DLA Piper Intelligence

Data Protection
Laws of the World

Law

UAE - General
UAE - General
Note: Please also see UAE – Dubai (DIFC)UAE – ADGM, UAE – DHCC.

Generally

As part of the 50th anniversary of its founding, the United Arab Emirates (“UAE”) has issued a set of sweeping legal reforms, including the much anticipated Federal Decree-Law No. 45 of 2021 on the Protection of Personal Data Protection (“PDPL”), which was issued on 26 September 2021.

The executive regulations to the PDPL (“Executive Regulations”) were due to be published within six months of the issuance of the PDPL. However as of 31 December 2022, those have not yet been published. One the Executive Regulations are issued, organisations have a further six months from their date of the issuance in which they can adjust operations to compliance with the PDPL.

Reassuringly, the PDPL does not contain any major divergences from other well-known data protection regimes, including the GDPR. In this regard we expect it will be welcomed by local, regional and international businesses, in particular those that rely heavily upon personal data and international personal data flows. International businesses with global privacy compliance programs should seek to expand those to cover the UAE and achieve some synergies. However, businesses that are not used to compliance with laws like the GDPR may find some of the new obligations challenging; for example, the PDPL introduces rights for individuals to access, rectify, correct, delete, restrict processing, request cessation of processing or transfer of data, and object to automated processing. There are also new requirements around transfers of data outside of the UAE and requirements to keep data secure, and to notify the new data protection regulator, and in some circumstances Data Subjects, of data breaches. The requirements regarding keeping data secure, and new data breach obligations, will definitely up the ante for businesses in the UAE to take cyber security seriously.

Territorial Scope

The PDPL applies to:

  • processing of personal data of people residing in the UAE, or people having a business within the UAE;
  • each Controller or Processor inside the UAE, irrespective of whether the personal data they process is of individuals inside or outside the UAE
  • each Controller or Processor located outside the UAE, who carries out processing activities of Data Subjects that are inside the UAE.

Other data protection and privacy laws in the UAE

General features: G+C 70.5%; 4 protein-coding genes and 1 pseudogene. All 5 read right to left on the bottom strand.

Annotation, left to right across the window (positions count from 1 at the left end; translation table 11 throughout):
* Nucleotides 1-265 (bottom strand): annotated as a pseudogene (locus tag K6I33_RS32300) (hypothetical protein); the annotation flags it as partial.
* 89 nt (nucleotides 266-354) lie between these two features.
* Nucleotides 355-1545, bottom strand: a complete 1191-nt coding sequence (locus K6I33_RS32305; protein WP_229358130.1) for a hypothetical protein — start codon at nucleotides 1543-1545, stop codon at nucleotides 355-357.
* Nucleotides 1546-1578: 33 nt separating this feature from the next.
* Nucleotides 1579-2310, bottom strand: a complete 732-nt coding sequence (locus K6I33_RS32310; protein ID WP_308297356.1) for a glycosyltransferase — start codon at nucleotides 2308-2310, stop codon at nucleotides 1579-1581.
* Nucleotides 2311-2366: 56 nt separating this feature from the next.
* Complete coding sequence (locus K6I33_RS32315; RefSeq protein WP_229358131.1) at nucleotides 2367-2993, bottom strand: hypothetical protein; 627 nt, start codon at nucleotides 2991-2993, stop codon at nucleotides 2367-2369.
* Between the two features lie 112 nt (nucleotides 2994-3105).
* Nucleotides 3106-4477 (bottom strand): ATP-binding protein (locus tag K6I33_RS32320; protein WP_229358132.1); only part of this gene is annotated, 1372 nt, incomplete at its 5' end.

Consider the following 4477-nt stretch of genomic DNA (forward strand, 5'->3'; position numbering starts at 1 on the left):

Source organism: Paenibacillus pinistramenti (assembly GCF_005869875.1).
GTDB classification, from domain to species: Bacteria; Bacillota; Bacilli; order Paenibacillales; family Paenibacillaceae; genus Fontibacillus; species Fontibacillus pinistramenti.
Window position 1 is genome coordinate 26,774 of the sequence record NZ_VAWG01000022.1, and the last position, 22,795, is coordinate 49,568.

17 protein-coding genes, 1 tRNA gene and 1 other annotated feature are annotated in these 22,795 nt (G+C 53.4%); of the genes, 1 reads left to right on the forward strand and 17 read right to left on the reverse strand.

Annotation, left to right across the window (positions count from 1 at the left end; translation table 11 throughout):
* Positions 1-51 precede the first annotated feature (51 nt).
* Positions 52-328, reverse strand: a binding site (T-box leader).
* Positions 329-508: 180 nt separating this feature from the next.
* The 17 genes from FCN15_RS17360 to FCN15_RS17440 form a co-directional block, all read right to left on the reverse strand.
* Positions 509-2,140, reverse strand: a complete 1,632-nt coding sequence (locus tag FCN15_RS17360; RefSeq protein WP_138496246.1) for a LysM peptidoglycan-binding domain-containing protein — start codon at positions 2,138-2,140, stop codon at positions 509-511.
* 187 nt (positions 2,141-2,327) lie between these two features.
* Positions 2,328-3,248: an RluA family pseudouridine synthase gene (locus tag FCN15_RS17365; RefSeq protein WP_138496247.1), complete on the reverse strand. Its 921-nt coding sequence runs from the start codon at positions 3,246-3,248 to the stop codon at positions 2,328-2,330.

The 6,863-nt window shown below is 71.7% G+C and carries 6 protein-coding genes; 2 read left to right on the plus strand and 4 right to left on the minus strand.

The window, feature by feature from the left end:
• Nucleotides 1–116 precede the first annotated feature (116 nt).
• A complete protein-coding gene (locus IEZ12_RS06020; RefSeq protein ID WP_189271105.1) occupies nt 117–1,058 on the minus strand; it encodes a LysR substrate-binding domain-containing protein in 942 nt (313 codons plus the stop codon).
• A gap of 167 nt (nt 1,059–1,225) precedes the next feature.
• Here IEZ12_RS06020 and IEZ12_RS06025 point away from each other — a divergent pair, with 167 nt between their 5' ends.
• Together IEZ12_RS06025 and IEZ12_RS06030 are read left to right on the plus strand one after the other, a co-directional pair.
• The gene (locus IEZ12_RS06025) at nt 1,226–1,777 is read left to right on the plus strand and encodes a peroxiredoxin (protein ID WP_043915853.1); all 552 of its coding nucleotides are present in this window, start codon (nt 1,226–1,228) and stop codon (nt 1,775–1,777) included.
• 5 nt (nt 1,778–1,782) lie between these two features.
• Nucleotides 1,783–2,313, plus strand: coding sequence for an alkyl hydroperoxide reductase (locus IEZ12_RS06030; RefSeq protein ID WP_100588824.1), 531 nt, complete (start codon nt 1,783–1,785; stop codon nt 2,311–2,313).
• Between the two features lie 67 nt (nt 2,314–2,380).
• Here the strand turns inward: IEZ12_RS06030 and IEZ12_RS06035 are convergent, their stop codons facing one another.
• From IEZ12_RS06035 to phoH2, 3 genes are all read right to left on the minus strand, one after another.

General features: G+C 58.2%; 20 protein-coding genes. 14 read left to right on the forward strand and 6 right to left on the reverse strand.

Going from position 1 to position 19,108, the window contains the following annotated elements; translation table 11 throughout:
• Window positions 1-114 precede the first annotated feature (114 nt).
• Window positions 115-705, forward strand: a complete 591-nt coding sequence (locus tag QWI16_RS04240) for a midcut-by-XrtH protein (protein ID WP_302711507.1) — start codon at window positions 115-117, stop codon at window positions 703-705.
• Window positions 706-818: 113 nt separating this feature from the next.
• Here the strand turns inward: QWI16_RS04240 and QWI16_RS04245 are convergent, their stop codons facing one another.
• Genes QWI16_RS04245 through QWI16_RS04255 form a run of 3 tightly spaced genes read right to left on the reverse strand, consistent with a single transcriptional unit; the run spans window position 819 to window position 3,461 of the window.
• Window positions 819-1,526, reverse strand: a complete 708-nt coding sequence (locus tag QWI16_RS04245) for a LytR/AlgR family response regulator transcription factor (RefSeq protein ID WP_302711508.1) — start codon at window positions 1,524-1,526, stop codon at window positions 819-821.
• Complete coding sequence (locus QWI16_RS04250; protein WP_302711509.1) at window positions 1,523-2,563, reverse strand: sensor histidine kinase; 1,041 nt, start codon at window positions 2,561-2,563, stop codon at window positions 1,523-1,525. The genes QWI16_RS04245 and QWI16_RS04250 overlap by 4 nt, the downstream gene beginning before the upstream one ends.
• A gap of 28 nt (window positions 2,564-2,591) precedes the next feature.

The PDPL keeps intact existing data protection and privacy laws within the UAE’s financial free zones, DIFC and ADGM, as well as the rules of the Dubai Health Care City, (links to our summaries are above) as well as applicable onshore laws regulating health data and banking and credit data.  For this reason the data protection landscape in the UAE (and the wider GCC region) remains complex to navigate and somewhat fragmented, meaning that the application of the PDPL will need to be considered carefully.

There are several UAE federal level laws that contain various provisions in relation to privacy and the protection of personal data:

  • Constitution of the UAE (Federal Law 1 of 1971)
  • Crimes and Penalties Law (Federal Law 31 of 2021, abrogating Federal Law 3 of 1987)
  • Federal Decree Law No. 34 of 2021 on Combatting Rumors and Cybercrimes
  • Regulating Telecommunications (Federal Law by Decree 3 of 2003 as amended), which includes several implementing regulations/policies enacted by the Telecommunications and Digital Government Regulatory Authority ('TDRA') in respect of data protection of telecoms consumers in the UAE.

There are also some federal level sectoral regulations in banking and finance, and in health, which should be considered.

The Central Bank Law (Federal Law No. 14 of 2018); Central Bank’s Consumer Protection Regulation issued under Central Bank Notice No. 444 of 2021, and related Central Bank Consumer Protection Standards issued under Notice No. 1158 of 2021 on Consumer Protection Standards

Article 120 of the Central Bank Law requires that all data and information related to customers should be considered confidential in nature.  

On 31 December 2020 the UAE Central Bank published its Consumer Protection Regulation.  It applies to all Central Bank Licensed Financial Institutions, which had one year in which to ensure their compliance.

Article 6 of the Consumer Protection Regulation requires that Licensed Financial Institutions must collect the minimal amount of Consumer Data and information needed in respect of their licensed activities and remain in compliance with all other related laws and treat Consumers' information relationships and business affairs as private and confidential.